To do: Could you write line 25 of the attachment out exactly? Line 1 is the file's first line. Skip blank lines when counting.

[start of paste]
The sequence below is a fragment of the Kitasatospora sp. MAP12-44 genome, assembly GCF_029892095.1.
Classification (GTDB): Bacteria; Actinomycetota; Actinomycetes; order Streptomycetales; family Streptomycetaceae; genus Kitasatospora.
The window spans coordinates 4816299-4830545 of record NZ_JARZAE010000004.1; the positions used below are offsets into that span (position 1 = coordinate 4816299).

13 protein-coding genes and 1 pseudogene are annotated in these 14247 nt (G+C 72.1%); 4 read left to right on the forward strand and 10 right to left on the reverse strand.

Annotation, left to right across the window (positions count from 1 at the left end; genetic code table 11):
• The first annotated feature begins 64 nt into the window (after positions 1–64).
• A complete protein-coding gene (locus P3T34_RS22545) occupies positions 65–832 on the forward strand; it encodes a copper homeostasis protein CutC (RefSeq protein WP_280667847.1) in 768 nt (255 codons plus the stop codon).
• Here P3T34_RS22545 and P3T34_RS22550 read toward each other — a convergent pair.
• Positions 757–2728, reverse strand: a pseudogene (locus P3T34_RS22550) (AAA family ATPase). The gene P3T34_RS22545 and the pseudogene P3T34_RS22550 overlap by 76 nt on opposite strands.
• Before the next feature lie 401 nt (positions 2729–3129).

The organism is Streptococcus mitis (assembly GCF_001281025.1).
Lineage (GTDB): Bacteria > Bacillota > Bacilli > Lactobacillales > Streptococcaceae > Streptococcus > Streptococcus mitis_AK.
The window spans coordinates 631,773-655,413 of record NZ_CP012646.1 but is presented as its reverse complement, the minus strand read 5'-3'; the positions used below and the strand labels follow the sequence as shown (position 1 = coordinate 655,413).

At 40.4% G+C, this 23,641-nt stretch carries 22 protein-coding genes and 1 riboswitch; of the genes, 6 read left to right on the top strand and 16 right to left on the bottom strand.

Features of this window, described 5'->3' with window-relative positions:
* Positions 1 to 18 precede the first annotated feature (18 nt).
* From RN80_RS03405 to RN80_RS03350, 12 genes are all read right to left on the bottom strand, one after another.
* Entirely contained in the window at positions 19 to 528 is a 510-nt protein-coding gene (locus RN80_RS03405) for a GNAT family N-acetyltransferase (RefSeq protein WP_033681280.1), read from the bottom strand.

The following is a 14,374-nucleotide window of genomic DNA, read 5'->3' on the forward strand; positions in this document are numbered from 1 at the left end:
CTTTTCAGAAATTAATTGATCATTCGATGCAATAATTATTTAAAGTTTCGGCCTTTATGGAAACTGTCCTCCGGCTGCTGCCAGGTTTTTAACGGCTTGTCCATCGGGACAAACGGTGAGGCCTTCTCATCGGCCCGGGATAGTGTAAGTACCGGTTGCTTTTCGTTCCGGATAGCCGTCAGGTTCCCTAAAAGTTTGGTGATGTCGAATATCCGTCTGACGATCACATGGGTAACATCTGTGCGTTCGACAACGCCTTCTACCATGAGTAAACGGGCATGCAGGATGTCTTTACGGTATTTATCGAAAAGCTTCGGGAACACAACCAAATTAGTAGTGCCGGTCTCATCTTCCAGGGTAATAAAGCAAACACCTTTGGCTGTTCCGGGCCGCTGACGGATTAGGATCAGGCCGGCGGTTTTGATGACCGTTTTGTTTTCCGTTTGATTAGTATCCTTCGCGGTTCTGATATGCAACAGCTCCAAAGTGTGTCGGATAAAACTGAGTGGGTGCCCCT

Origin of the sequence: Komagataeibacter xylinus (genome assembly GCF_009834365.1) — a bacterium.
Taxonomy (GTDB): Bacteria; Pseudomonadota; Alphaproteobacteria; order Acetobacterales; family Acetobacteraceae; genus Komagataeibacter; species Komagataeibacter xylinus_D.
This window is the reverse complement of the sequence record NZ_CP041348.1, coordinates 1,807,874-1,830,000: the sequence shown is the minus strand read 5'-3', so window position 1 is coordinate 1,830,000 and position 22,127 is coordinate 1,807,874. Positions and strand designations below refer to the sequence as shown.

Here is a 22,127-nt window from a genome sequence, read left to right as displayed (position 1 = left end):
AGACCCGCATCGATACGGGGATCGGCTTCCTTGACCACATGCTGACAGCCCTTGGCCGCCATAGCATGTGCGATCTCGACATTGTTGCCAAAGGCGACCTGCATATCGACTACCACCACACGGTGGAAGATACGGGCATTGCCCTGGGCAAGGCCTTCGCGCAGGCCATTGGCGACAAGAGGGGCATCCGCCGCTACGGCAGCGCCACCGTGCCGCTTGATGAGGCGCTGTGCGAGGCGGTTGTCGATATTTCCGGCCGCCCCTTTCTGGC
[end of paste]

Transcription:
AGACCCGCATCGATACGGGGATCGGCTTCCTTGACCACATGCTGACAGCCCTTGGCCGCCATAGCATGTGCGATCTCGACATTGTTGCCAAAGGCGACCTGCATATCGACTACCACCACACGGTGGAAGATACGGGCATTGCCCTGGGCAAGGCCTTCGCGCAGGCCATTGGCGACAAGAGGGGCATCCGCCGCTACGGCAGCGCCACCGTGCCGCTTGATGAGGCGCTGTGCGAGGCGGTTGTCGATATTTCCGGCCGCCCCTTTCTGGC